9. It has been pointed out (UN Watch) that from 2020 to 2021, while Zelensky was president, there were 17 resolutions against Israel at the UN. Ukraine voted against Israel in 13 of those cases, and abstained for the other four. Apparently, Zelensky’s success lies in his abandonment of his Jewish identity – except, of course, when he righteously fulminates against Israel for not endangering itself to come to the aid of a fellow Jew.
    They have not changed. They elected Zelensky because he is useful, just as an anti-semite might hire a Jewish lawyer.
    I have a dear friend whose brother shared a dorm room for years with a good Ukrainian man, and they became very close. When the roommate was getting married, he asked his Jewish friend to be his groomsman. But, he said, I have to ask you one thing. All my family and friends are Ukrainian. Please do not tell them that you are a Jew. If they know that you are a Jew, I can only vouch for your safety as long as they are sober.
    Nothing has changed. Nothing. Unlike Germany, they have chosen Japan’s path regarding their behavior during the war.

    • Bob Miller says:

      Does it follow that Putin’s invasion and wanton bombing of civilians are OK and we should all just close our eyes? If anyone is acting the part of a fascist dictator as we speak, he’s it. Zelensky rose to this occasion…but you??

  10. Reb Yid says:

    Anecdotes are just that–anecdotes.

    It wasn’t until Ukraine became independent that there was a true Babi Yar memorial which recognized the victims as Jewish. During the Soviet era, the Russians refused to recognize anything unique or distinct about those victims. And let’s not even get into what Stalin did to decimate Jewish life and kill untold millions of individuals.

    Germany, Ukraine and Japan are all democracies today. This is actually most remarkable in the case of Ukraine–it freely chose this after the Soviet Union broke up.

    People will perform all sorts of convoluted mental gymnastics to avoid dealing with the reality that their prior support of Putin is simply unsustainable today.

    • Raymond says:

      Leftists will perform all sorts of convoluted mental gymnastics to avoid dealing with the reality that their prior support of Leftist Putin is simply unsustainable today.

      • Bob Miller says:

        The left is disunited in viewing this war.

        Putin is really a fascist/imperialist. Part of any leftist support he has is the left’s old habit of supporting Russia, and part is the left’s old habit of supporting any enemy of the US. Others on the left support Ukraine (with words) out of underdog-ism or because that’s the Biden Administration line.

        Anyway, it seems that Biden is taking pains not to help Ukraine to actually win, because he and his feeble generals are scared stiff of over-provoking Putin. And he “needs” Putin’s help in surrendering to Iran. So US military aid to Ukraine is just enough to look good. Zelensky’s planned speech to Congress is an attempt to get the help he really needs. I’m not expecting Pelosi or Schumer to do much for Ukraine beyond talk.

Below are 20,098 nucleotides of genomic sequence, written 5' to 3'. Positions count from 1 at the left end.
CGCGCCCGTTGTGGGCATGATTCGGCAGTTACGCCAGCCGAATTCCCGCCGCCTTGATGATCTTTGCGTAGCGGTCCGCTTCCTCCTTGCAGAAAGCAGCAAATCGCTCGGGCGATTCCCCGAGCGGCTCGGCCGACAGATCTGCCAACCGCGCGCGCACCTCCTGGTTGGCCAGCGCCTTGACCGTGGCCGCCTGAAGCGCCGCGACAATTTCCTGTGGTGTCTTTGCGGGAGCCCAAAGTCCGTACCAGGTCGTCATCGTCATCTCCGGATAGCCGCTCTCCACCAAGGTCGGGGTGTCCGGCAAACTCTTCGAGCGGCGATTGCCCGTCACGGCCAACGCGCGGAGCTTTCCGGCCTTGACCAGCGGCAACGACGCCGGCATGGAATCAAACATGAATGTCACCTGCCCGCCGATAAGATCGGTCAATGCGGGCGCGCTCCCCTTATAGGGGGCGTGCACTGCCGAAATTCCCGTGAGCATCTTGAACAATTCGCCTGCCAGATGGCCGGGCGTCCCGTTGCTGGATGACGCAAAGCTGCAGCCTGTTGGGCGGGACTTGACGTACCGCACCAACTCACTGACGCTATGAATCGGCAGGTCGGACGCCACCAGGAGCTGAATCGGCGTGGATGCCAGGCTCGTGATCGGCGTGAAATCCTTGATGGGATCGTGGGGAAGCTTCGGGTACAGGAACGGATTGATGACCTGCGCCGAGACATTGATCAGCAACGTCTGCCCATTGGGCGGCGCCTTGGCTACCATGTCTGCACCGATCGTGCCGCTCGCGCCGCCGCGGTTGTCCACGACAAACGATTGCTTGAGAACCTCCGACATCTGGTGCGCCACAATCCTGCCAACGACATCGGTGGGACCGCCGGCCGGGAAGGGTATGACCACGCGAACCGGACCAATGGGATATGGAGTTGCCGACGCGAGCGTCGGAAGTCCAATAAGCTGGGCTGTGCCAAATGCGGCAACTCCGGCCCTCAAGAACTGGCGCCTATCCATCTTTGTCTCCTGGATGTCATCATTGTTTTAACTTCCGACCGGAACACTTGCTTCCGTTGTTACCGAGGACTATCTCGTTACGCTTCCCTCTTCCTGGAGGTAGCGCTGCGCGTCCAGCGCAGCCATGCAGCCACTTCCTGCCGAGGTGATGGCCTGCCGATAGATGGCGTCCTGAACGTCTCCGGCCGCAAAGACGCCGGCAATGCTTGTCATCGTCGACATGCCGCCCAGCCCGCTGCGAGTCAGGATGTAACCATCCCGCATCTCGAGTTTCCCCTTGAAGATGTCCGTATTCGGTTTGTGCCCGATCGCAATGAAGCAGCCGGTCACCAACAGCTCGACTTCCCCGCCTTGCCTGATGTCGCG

The US right is also divided — among isolationists, globalists, and practical people in the middle.

      • Reb Yid says:

        The left is pretty much united in support of Ukraine and for the sanctions of Putin and his cabal.

        The only major dissenting voice is the usual Fox News crew. They had one of their cameraman killed in Ukraine today, and they still couldn’t bring themselves to mention Russia in any of their dispatches about it.

  11. Siter says:

    We don’t need to go back to 1657. 20th century pogroms we’re uniquely savage according to 1919-21 Red Cross reports, listing wanton amputations, mass rapes from children to aged, and worse, shameful acts’ to use the language of the time. This behavior IS Amalekite , and figures heavily into my mixed feelings on this.

    • Nachum says:

      And our ancestors who experienced those things saw the perpetrators as Russian, and they weren’t entirely wrong.

      • Shmuel Gorenstein says:

        No, my grandparents, from Kiev on one side and Zhitomir on the other, were pretty clear that those were the accursed Ukrainians. Not to say that Russians were tzadikim, but there are degrees.

  12. dr bill says:

    A gentleman of Ukrainian descent gave my career a real boost when he suggested me as an aide to a Holocaust survivor, Dr. Solomon Joseph Buchsbaum, who was number 2 in the leadership of Bell Labs in its heyday in the mid 80’s. Despite evidence of anti-semitism in the mother’s milk of Ukranian women, I continue to acknowledge those who behaved quite differently.

    • Tal Benschar says:

      Sound like the gentlemen had spent considerable time in the United States, perhaps even more than one generation. That changes a lot.

  13. Robert Lebovits says:

    I am confused by the ambivalence here.
    The absence of explicit support for Putin’s enemy is simply support for Putin.